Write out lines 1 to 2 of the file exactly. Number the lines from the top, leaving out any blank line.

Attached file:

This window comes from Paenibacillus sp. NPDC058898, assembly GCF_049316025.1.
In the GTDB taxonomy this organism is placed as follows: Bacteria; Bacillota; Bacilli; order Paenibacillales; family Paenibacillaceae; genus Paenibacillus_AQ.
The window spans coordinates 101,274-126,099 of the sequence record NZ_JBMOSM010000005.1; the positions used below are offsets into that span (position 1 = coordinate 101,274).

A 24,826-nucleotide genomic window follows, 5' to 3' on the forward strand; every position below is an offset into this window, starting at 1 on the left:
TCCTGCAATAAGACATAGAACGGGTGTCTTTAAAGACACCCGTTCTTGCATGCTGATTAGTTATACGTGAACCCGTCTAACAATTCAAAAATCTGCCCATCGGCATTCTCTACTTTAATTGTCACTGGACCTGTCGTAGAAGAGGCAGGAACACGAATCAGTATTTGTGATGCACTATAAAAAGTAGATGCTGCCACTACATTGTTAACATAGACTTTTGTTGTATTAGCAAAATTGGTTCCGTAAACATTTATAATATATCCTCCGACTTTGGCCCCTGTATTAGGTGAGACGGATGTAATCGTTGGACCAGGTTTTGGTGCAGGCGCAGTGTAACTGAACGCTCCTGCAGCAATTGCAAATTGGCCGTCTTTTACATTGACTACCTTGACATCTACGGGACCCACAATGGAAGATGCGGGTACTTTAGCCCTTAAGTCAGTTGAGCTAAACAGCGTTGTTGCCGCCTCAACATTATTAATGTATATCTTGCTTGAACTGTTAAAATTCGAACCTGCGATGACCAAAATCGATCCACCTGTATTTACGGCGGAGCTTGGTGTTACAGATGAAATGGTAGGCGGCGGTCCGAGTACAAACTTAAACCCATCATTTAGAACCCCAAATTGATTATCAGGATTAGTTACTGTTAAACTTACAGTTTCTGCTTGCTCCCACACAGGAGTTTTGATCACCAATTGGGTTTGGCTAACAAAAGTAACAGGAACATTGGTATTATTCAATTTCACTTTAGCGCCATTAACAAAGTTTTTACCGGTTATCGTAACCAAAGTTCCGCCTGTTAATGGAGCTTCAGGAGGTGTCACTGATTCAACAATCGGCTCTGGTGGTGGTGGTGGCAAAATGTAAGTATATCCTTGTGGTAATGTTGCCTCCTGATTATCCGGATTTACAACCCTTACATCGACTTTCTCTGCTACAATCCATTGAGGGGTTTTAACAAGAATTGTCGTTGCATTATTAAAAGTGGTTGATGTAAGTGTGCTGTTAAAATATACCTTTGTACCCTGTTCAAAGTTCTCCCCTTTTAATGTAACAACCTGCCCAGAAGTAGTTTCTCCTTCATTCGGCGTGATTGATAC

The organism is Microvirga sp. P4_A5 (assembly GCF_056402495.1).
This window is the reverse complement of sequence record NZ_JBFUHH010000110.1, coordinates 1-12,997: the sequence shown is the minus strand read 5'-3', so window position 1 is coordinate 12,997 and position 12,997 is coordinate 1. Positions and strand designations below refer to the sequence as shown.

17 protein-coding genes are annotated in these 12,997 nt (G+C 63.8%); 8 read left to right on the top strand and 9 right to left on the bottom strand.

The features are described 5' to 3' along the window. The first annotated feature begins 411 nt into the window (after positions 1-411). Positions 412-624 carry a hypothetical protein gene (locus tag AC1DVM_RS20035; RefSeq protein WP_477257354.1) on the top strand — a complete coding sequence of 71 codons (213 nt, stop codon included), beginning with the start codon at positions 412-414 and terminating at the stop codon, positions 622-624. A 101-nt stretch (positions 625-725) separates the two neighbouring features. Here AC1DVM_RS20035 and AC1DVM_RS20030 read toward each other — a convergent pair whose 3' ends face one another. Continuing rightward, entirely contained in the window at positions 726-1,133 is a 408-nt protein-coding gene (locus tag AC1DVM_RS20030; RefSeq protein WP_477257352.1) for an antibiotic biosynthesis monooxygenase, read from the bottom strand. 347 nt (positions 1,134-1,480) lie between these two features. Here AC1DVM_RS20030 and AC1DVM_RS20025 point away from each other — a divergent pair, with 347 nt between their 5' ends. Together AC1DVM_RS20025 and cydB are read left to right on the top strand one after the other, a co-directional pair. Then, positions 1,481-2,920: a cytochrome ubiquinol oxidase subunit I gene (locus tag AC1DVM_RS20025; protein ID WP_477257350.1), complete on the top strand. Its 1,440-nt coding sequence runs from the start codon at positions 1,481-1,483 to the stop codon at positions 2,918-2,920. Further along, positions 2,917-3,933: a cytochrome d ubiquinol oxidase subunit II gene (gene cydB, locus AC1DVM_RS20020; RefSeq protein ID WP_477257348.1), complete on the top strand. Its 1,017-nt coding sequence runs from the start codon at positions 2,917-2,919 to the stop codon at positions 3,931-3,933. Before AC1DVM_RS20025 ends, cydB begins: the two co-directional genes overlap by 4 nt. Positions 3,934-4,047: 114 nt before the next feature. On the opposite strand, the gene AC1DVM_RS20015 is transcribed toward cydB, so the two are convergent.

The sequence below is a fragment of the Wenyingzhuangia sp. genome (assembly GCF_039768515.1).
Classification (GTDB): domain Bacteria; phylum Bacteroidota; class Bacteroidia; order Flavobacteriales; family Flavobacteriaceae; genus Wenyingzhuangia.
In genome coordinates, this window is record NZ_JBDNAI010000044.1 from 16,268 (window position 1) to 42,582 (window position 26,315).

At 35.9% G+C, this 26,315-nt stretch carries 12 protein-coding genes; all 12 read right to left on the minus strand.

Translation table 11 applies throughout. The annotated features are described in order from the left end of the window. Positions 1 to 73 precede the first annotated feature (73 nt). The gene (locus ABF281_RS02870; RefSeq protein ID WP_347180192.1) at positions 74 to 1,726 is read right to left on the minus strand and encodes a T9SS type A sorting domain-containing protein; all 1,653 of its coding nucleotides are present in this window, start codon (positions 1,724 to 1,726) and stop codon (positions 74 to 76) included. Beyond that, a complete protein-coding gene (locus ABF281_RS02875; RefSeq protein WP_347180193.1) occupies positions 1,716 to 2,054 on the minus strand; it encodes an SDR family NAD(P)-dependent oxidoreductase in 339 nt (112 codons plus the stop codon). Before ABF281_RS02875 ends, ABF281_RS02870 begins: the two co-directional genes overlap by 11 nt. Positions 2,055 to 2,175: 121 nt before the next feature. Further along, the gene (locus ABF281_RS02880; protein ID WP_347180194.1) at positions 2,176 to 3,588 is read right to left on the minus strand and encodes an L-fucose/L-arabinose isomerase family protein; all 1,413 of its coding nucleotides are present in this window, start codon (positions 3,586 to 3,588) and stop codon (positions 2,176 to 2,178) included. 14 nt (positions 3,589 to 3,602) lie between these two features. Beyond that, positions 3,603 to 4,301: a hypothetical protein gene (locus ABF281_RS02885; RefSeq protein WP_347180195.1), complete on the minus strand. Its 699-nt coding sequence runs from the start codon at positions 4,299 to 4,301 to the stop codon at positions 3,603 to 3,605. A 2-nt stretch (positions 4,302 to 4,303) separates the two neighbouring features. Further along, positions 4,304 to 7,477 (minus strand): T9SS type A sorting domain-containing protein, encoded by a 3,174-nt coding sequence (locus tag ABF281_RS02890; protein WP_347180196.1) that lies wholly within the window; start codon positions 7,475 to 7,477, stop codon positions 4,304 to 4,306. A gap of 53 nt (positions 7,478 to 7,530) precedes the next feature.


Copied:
This window comes from Paenibacillus sp. NPDC058898, assembly GCF_049316025.1.
In the GTDB taxonomy this organism is placed as follows: Bacteria; Bacillota; Bacilli; order Paenibacillales; family Paenibacillaceae; genus Paenibacillus_AQ.